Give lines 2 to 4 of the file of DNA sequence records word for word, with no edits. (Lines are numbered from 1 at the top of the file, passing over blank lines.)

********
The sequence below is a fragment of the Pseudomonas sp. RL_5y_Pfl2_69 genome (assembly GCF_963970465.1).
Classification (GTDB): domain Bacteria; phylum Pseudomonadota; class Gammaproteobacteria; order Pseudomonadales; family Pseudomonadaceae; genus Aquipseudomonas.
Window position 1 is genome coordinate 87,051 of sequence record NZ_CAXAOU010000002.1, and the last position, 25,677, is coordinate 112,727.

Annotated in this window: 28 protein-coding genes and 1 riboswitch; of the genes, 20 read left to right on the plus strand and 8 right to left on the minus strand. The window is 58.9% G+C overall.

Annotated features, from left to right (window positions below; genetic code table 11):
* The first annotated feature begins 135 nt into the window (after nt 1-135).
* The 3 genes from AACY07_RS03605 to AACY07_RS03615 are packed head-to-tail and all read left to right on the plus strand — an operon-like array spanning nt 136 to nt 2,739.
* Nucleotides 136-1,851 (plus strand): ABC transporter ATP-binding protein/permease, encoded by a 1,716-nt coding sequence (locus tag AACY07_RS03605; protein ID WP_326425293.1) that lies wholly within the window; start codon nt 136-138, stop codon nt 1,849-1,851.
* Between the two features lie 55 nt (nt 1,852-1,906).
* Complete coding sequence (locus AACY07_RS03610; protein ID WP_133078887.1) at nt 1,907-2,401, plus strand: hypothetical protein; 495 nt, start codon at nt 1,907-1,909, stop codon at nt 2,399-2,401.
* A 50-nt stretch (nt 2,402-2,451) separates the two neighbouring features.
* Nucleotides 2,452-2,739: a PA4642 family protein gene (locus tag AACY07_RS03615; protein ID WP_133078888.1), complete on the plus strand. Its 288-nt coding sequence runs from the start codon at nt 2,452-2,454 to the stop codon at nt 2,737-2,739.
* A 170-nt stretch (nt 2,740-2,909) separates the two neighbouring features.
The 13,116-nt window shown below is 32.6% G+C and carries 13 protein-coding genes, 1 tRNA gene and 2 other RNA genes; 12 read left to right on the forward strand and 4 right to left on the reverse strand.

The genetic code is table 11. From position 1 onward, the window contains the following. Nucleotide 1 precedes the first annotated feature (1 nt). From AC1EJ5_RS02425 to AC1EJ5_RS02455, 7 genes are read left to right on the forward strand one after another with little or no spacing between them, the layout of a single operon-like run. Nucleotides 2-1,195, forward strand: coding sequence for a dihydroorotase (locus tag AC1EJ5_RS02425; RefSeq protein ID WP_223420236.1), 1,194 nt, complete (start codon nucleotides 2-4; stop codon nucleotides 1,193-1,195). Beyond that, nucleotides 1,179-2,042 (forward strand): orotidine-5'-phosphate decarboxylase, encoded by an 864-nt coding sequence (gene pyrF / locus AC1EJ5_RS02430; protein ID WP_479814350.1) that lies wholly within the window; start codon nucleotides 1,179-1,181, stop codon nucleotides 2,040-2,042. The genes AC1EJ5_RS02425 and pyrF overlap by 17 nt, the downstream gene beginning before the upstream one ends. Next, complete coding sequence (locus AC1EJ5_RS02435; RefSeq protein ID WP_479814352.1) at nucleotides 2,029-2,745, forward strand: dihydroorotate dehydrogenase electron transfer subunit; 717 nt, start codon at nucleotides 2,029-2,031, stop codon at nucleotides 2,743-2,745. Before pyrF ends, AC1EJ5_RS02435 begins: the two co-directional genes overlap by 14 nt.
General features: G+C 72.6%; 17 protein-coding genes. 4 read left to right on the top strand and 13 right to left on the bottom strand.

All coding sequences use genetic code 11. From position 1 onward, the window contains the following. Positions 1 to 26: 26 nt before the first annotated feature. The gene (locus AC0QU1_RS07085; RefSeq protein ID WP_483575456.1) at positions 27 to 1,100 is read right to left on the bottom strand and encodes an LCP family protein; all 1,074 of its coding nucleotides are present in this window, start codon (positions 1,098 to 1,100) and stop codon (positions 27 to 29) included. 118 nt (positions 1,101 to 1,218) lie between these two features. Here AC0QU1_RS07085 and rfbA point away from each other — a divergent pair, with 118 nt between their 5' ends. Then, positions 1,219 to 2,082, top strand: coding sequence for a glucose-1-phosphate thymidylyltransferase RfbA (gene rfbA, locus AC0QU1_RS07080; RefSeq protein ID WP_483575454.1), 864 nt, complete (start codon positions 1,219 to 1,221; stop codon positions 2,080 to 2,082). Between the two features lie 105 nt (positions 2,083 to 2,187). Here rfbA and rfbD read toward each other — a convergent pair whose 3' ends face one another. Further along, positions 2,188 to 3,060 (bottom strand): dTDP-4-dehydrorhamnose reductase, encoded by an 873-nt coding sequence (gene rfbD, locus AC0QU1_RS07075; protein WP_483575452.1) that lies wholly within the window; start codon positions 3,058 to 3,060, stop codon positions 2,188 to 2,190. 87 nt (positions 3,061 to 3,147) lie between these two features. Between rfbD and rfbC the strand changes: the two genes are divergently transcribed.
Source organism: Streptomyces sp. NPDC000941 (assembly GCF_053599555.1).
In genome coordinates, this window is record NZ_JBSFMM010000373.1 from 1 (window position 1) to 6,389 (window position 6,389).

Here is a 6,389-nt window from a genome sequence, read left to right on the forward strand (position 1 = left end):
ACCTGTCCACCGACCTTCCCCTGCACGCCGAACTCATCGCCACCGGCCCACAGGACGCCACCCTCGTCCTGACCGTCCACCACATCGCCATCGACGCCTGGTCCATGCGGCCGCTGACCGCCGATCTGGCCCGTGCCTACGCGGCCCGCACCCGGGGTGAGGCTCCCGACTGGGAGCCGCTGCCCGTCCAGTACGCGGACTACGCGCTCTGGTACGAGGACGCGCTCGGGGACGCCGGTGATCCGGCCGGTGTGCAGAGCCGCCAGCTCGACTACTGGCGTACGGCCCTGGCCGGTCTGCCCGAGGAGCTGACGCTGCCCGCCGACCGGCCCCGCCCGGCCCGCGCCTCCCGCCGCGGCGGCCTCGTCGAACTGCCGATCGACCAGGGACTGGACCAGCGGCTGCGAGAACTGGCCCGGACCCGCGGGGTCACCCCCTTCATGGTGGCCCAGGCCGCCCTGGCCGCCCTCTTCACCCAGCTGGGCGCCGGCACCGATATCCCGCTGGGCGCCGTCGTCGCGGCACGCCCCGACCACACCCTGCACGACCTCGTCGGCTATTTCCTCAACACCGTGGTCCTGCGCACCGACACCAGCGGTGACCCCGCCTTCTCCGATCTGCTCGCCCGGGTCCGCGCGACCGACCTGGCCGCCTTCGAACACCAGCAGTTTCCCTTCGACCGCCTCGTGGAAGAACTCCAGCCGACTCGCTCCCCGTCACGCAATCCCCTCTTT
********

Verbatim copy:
Classification (GTDB): domain Bacteria; phylum Pseudomonadota; class Gammaproteobacteria; order Pseudomonadales; family Pseudomonadaceae; genus Aquipseudomonas.
Window position 1 is genome coordinate 87,051 of sequence record NZ_CAXAOU010000002.1, and the last position, 25,677, is coordinate 112,727.

Annotated in this window: 28 protein-coding genes and 1 riboswitch; of the genes, 20 read left to right on the plus strand and 8 right to left on the minus strand. The window is 58.9% G+C overall.